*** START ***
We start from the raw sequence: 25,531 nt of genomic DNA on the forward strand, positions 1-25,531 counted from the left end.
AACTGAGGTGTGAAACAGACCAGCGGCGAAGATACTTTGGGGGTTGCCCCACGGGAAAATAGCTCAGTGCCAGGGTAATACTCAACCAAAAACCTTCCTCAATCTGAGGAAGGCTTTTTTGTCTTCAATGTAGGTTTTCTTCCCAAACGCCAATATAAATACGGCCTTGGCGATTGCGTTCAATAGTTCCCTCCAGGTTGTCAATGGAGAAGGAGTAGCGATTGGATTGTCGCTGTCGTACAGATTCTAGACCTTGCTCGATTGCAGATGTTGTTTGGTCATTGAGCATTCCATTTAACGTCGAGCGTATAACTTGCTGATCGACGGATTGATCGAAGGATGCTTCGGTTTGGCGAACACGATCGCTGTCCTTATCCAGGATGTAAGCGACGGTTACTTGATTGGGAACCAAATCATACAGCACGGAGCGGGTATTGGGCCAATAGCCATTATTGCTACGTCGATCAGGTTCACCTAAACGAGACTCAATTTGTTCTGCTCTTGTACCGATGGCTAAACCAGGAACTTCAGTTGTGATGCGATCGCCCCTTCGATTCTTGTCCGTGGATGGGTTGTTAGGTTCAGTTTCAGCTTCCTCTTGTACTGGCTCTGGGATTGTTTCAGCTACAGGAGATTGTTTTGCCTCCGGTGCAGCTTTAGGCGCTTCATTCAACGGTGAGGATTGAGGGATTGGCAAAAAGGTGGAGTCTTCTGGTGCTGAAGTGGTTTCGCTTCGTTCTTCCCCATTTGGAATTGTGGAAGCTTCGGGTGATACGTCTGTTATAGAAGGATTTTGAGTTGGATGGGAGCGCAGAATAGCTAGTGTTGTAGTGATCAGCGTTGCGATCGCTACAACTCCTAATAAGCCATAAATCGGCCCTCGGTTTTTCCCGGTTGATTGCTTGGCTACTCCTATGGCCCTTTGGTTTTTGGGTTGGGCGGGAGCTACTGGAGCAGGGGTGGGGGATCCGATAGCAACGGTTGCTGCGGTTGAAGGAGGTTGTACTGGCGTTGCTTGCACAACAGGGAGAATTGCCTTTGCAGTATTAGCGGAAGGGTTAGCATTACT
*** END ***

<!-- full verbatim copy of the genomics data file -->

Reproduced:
We start from the raw sequence: 25,531 nt of genomic DNA on the forward strand, positions 1-25,531 counted from the left end.
AACTGAGGTGTGAAACAGACCAGCGGCGAAGATACTTTGGGGGTTGCCCCACGGGAAAATAGCTCAGTGCCAGGGTAATACTCAACCAAAAACCTTCCTCAATCTGAGGAAGGCTTTTTTGTCTTCAATGTAGGTTTTCTTCCCAAACGCCAATATAAATACGGCCTTGGCGATTGCGTTCAATAGTTCCCTCCAGGTTGTCAATGGAGAAGGAGTAGCGATTGGATTGTCGCTGTCGTACAGATTCTAGACCTTGCTCGATTGCAGATGTTGTTTGGTCATTGAGCATTCCATTTAACGTCGAGCGTATAACTTGCTGATCGACGGATTGATCGAAGGATGCTTCGGTTTGGCGAACACGATCGCTGTCCTTATCCAGGATGTAAGCGACGGTTACTTGATTGGGAACCAAATCATACAGCACGGAGCGGGTATTGGGCCAATAGCCATTATTGCTACGTCGATCAGGTTCACCTAAACGAGACTCAATTTGTTCTGCTCTTGTACCGATGGCTAAACCAGGAACTTCAGTTGTGATGCGATCGCCCCTTCGATTCTTGTCCGTGGATGGGTTGTTAGGTTCAGTTTCAGCTTCCTCTTGTACTGGCTCTGGGATTGTTTCAGCTACAGGAGATTGTTTTGCCTCCGGTGCAGCTTTAGGCGCTTCATTCAACGGTGAGGATTGAGGGATTGGCAAAAAGGTGGAGTCTTCTGGTGCTGAAGTGGTTTCGCTTCGTTCTTCCCCATTTGGAATTGTGGAAGCTTCGGGTGATACGTCTGTTATAGAAGGATTTTGAGTTGGATGGGAGCGCAGAATAGCTAGTGTTGTAGTGATCAGCGTTGCGATCGCTACAACTCCTAATAAGCCATAAATCGGCCCTCGGTTTTTCCCGGTTGATTGCTTGGCTACTCCTATGGCCCTTTGGTTTTTGGGTTGGGCGGGAGCTACTGGAGCAGGGGTGGGGGATCCGATAGCAACGGTTGCTGCGGTTGAAGGAGGTTGTACTGGCGTTGCTTGCACAACAGGGAGAATTGCCTTTGCAGTATTAGCGGAAGGGTTAGCATTACT